This is a piece that I started maybe a year ago! I finally made time to finish it off. I suppose it fits in my colour field drawings but it has a closer connection to my Tidelines work
I have been continuing working on my X Marks The Spot series which started at the end of the 50 Collages Before Christmas project I did last year. The last one I posted, X Marks The Spot Where We Buried The Hatchet took the work into the area of conflict, confusion and misdirection, so it is no surprise that I continued the theme when asked to exhibit at The Soldiers of Oxfordshire Museum, Woodstock, in Art On Conflict to tie in with Jenny Holzer’s SOFTER installation at Blenheim Palace.
The three pieces here will accompany X Marks The Spot Where We Buried The Hatchet to Woodstock in what I am sure will be a fascinating and provoking exhibition.
I have been doing more erased drawings and feel there is plenty more that I want to explore in the area of partial deletion, redaction, becoming unseen. So I expect there will be a lot of eraser dust to deal with in the coming weeks. Featured below are a few pieces I have finished recently and am happy with. The first I have called “Double Erasure: Winter Field”. It continues the tidal theme of “Double Erasure – that soft spot in my heart” but connects back to some of my earliest field drawings.
The second is a reprise of a piece I did for the secret sale to support Bridport Arts Centre but in larger format. That earlier one was called “We two erased black squares together clinging” so this one is “We two erased black squares together clinging too”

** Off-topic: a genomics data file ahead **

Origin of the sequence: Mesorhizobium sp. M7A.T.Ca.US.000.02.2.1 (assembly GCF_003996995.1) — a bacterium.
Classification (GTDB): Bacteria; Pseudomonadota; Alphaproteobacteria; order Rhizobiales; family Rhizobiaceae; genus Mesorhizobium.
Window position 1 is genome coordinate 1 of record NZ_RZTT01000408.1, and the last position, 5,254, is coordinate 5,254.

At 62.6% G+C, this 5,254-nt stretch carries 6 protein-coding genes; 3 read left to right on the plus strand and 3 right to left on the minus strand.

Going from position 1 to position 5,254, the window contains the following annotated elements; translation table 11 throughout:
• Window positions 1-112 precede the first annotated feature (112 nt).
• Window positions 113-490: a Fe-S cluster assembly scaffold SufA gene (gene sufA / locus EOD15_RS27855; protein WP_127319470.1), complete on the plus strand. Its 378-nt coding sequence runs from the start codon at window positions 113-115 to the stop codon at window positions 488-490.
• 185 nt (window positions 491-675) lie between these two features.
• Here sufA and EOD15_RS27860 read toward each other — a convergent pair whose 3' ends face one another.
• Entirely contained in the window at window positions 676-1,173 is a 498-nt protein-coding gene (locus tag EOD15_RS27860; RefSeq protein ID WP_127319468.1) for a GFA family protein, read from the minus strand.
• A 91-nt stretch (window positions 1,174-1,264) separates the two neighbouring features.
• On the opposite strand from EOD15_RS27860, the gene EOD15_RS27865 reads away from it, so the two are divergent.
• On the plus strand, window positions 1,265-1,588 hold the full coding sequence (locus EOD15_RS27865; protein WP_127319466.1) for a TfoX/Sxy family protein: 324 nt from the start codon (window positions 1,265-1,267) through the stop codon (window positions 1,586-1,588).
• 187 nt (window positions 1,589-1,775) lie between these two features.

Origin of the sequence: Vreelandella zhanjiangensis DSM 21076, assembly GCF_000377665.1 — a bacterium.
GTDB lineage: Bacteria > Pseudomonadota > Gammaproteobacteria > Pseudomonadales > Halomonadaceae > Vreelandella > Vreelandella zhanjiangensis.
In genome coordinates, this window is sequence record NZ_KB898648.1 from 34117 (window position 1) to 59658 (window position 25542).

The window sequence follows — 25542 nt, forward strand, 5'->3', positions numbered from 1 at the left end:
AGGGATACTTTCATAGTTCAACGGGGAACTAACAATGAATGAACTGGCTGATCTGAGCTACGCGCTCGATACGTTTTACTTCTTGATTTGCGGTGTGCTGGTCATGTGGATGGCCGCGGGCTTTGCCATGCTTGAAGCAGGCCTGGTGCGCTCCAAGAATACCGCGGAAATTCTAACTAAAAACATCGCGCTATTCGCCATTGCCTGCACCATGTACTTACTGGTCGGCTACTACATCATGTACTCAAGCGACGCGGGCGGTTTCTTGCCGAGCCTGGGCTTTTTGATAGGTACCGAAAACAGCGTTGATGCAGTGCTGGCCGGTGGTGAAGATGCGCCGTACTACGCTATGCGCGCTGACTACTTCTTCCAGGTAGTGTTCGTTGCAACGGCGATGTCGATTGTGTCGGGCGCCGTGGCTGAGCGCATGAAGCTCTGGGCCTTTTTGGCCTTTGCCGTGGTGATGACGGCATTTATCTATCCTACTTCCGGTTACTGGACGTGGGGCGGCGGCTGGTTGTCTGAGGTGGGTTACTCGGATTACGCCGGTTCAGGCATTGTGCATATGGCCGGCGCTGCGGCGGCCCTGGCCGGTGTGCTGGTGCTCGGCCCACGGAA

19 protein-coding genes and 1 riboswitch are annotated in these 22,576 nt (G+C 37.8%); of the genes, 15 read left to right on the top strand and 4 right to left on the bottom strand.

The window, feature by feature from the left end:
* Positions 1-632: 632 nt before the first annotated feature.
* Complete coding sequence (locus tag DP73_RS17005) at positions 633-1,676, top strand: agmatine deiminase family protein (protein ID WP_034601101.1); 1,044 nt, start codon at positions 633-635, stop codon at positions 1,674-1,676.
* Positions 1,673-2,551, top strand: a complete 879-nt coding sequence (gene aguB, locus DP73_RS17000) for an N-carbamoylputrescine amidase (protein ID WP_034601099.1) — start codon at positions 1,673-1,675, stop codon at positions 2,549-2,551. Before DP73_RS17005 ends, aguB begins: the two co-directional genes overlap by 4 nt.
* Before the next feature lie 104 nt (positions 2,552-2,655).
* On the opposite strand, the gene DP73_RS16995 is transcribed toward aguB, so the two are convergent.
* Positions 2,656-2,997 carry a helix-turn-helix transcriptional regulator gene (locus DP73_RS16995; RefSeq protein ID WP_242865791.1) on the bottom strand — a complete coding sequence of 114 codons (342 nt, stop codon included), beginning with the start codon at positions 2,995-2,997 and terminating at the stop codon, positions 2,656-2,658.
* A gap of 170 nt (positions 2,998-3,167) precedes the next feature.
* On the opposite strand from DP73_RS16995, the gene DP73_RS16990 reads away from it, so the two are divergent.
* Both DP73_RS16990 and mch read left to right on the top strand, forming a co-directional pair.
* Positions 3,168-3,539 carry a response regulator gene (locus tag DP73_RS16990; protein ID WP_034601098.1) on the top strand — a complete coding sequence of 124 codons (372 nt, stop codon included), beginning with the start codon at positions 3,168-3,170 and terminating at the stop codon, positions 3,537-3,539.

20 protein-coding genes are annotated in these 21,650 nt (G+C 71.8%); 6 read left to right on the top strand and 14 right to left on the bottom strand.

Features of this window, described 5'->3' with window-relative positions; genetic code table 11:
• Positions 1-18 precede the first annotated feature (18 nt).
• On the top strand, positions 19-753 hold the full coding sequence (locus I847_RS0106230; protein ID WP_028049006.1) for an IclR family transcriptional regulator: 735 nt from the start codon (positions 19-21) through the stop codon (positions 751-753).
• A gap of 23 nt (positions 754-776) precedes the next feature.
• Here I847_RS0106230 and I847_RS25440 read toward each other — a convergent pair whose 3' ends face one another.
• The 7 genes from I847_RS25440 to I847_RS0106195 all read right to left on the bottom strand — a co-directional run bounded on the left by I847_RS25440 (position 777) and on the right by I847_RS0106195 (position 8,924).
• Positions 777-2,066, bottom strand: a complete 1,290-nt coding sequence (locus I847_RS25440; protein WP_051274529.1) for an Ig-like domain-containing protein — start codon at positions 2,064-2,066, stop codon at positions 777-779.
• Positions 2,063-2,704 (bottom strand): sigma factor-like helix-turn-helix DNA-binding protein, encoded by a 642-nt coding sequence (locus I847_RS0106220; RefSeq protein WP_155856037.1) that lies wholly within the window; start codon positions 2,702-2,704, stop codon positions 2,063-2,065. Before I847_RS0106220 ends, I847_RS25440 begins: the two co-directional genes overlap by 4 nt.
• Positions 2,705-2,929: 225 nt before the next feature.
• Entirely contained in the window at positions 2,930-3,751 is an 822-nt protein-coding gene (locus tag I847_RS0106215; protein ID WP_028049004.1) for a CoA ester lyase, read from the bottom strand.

I have also been exploring the use of colour with erased drawings, using ink, watercolour and or Inktense pencils over the erased graphite, as can be seen in this detail from “Ashes and embers”
The whole thing looks like this:
And another similar exploration:
I am delighted to report that I sold 15 pieces during Bridport Open Studios and generated a lot of good feedback and met some wonderful people. My new works on canvas were particularly well received and i sold “An Index of Metals (Thank You Brian and Robert)” pictured above. I also sold “The Bit They Know About You” (pictured below) which is one of my favourite pieces, so I am particularly pleased that someone has seen its merits. I hope it gives the buyers much pleasure for many years.
I suppose I am now going to have to change my Twitter header as the artwork I was using, “Mystery Evolves” (below) has also gone to a new home. I am fortunate too that quite a few smaller studies and collages sold, as well as the larger pieces mentioned in previous posts.
I have been pleased with the quality of visitors to my Open Studios this weekend. Most people have displayed a keen interest in my work and I’ve enjoyed meeting new people and talking about art. I’m also pleased that I have sold something each day – including today when I was technically not open! A visitor over the weekend called this morning to say they had decided to by “Outfall 2”, the piece pictured above. It’s quite a special piece for me and I am delighhted it has found an appreciative home.
I have also sold some of the small studies I framed up and another larger piece, “You Were Born And So You’re Free”
I am delighted to announce that “Another Moment Waiting To Happen” has been selected for the Evolver Prize Exhibition at the Thelma Hulbert Gallery in Honiton from 4th July to 29 August 2015. It is only a small regional prize but I believe it attracts some of the best artists in the area so I am delighted to be ranked among such high quality. (Sorry for the appalling photo!)